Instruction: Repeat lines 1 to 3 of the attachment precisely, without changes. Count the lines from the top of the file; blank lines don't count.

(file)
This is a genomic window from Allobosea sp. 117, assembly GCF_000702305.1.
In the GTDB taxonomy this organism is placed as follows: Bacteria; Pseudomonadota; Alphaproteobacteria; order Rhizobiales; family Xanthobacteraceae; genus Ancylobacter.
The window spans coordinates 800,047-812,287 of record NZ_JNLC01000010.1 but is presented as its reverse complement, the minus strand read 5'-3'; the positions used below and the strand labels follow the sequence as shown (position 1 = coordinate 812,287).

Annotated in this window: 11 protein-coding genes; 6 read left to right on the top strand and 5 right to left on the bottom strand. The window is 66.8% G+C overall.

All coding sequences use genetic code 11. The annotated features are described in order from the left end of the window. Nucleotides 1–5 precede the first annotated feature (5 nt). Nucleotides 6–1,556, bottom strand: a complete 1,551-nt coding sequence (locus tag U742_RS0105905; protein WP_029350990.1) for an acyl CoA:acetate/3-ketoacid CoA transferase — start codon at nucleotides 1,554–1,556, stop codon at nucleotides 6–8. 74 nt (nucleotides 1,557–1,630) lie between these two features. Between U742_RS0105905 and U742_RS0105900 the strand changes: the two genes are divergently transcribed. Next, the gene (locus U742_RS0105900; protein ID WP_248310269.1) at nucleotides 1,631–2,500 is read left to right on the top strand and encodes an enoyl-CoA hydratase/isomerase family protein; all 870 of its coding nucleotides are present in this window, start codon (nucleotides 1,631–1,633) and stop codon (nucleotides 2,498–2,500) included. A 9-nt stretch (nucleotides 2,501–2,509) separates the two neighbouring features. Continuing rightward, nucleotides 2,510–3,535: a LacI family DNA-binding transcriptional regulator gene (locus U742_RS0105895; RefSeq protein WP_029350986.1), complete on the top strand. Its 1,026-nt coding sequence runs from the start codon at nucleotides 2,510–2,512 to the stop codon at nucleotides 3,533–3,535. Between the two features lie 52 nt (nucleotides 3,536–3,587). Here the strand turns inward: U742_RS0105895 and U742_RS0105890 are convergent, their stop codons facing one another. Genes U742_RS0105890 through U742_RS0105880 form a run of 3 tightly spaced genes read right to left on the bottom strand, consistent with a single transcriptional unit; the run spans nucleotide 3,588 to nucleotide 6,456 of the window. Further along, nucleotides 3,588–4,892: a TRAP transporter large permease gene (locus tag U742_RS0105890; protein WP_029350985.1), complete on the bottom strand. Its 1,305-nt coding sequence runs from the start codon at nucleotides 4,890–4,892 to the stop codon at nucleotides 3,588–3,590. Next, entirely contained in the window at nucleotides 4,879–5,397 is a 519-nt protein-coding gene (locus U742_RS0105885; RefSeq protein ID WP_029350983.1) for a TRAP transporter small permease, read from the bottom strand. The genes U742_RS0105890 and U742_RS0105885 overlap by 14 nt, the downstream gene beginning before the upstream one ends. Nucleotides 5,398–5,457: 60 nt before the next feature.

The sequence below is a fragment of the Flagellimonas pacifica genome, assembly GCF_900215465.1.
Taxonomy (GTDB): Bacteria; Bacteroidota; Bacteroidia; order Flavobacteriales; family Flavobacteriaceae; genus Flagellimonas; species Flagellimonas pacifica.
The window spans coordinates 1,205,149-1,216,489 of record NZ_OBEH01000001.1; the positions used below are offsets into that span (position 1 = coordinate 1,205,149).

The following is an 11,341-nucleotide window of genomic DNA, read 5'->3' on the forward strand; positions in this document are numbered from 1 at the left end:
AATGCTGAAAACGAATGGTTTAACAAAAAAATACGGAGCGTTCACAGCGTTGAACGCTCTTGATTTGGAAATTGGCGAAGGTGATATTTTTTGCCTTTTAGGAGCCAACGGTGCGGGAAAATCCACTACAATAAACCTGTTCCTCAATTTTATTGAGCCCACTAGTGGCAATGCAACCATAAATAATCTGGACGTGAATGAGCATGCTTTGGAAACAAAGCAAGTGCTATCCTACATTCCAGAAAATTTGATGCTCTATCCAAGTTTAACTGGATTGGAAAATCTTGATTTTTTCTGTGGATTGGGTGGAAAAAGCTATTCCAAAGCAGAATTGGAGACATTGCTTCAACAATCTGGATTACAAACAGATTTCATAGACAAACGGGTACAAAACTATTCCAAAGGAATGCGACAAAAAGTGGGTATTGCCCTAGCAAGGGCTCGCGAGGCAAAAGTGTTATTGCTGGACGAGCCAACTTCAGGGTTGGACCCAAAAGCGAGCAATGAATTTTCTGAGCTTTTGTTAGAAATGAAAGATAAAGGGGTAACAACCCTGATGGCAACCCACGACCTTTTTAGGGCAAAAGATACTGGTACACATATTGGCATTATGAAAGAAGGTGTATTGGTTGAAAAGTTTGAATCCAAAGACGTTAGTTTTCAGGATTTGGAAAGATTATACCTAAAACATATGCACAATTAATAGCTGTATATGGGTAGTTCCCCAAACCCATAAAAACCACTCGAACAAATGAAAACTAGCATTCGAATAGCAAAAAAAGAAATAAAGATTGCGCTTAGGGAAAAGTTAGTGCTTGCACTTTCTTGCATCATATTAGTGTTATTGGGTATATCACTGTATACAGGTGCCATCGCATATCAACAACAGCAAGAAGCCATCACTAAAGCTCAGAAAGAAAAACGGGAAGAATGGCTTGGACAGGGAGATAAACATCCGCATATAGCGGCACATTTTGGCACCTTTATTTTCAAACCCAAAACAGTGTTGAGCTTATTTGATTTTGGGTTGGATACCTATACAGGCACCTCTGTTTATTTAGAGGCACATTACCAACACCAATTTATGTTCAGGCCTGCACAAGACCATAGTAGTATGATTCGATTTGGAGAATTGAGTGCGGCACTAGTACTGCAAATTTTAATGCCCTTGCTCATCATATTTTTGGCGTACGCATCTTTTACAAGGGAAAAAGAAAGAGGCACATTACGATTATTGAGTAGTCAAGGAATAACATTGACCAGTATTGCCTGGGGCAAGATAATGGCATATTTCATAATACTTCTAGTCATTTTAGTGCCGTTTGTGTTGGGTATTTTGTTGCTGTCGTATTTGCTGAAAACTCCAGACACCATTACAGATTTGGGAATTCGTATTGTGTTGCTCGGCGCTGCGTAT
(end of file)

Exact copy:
This is a genomic window from Allobosea sp. 117, assembly GCF_000702305.1.
In the GTDB taxonomy this organism is placed as follows: Bacteria; Pseudomonadota; Alphaproteobacteria; order Rhizobiales; family Xanthobacteraceae; genus Ancylobacter.
The window spans coordinates 800,047-812,287 of record NZ_JNLC01000010.1 but is presented as its reverse complement, the minus strand read 5'-3'; the positions used below and the strand labels follow the sequence as shown (position 1 = coordinate 812,287).